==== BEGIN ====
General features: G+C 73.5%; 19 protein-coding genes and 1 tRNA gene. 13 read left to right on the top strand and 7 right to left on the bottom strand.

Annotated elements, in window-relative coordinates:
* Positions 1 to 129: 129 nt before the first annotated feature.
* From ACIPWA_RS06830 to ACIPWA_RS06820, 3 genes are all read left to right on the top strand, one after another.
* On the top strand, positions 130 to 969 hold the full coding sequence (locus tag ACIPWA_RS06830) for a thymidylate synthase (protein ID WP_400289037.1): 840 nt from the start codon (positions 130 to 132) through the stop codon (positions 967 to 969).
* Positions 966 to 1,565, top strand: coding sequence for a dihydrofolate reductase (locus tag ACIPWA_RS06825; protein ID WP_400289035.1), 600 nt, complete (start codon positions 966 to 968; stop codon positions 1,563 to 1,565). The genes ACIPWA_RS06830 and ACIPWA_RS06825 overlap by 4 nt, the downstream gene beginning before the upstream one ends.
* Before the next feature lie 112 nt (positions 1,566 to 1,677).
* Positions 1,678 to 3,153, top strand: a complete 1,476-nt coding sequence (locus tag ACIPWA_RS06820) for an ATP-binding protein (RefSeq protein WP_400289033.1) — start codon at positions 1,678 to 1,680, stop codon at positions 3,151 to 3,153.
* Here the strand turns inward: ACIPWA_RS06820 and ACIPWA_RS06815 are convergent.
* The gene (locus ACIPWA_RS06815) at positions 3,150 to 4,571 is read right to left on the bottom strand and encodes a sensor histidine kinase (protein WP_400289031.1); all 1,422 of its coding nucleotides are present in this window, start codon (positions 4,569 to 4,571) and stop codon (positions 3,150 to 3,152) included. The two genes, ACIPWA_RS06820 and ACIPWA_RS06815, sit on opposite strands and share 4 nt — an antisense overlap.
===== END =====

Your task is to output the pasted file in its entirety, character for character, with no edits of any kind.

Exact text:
General features: G+C 73.5%; 19 protein-coding genes and 1 tRNA gene. 13 read left to right on the top strand and 7 right to left on the bottom strand.

Annotated elements, in window-relative coordinates:
* Positions 1 to 129: 129 nt before the first annotated feature.
* From ACIPWA_RS06830 to ACIPWA_RS06820, 3 genes are all read left to right on the top strand, one after another.
* On the top strand, positions 130 to 969 hold the full coding sequence (locus tag ACIPWA_RS06830) for a thymidylate synthase (protein ID WP_400289037.1): 840 nt from the start codon (positions 130 to 132) through the stop codon (positions 967 to 969).
* Positions 966 to 1,565, top strand: coding sequence for a dihydrofolate reductase (locus tag ACIPWA_RS06825; protein ID WP_400289035.1), 600 nt, complete (start codon positions 966 to 968; stop codon positions 1,563 to 1,565). The genes ACIPWA_RS06830 and ACIPWA_RS06825 overlap by 4 nt, the downstream gene beginning before the upstream one ends.
* Before the next feature lie 112 nt (positions 1,566 to 1,677).
* Positions 1,678 to 3,153, top strand: a complete 1,476-nt coding sequence (locus tag ACIPWA_RS06820) for an ATP-binding protein (RefSeq protein WP_400289033.1) — start codon at positions 1,678 to 1,680, stop codon at positions 3,151 to 3,153.
* Here the strand turns inward: ACIPWA_RS06820 and ACIPWA_RS06815 are convergent.
* The gene (locus ACIPWA_RS06815) at positions 3,150 to 4,571 is read right to left on the bottom strand and encodes a sensor histidine kinase (protein WP_400289031.1); all 1,422 of its coding nucleotides are present in this window, start codon (positions 4,569 to 4,571) and stop codon (positions 3,150 to 3,152) included. The two genes, ACIPWA_RS06820 and ACIPWA_RS06815, sit on opposite strands and share 4 nt — an antisense overlap.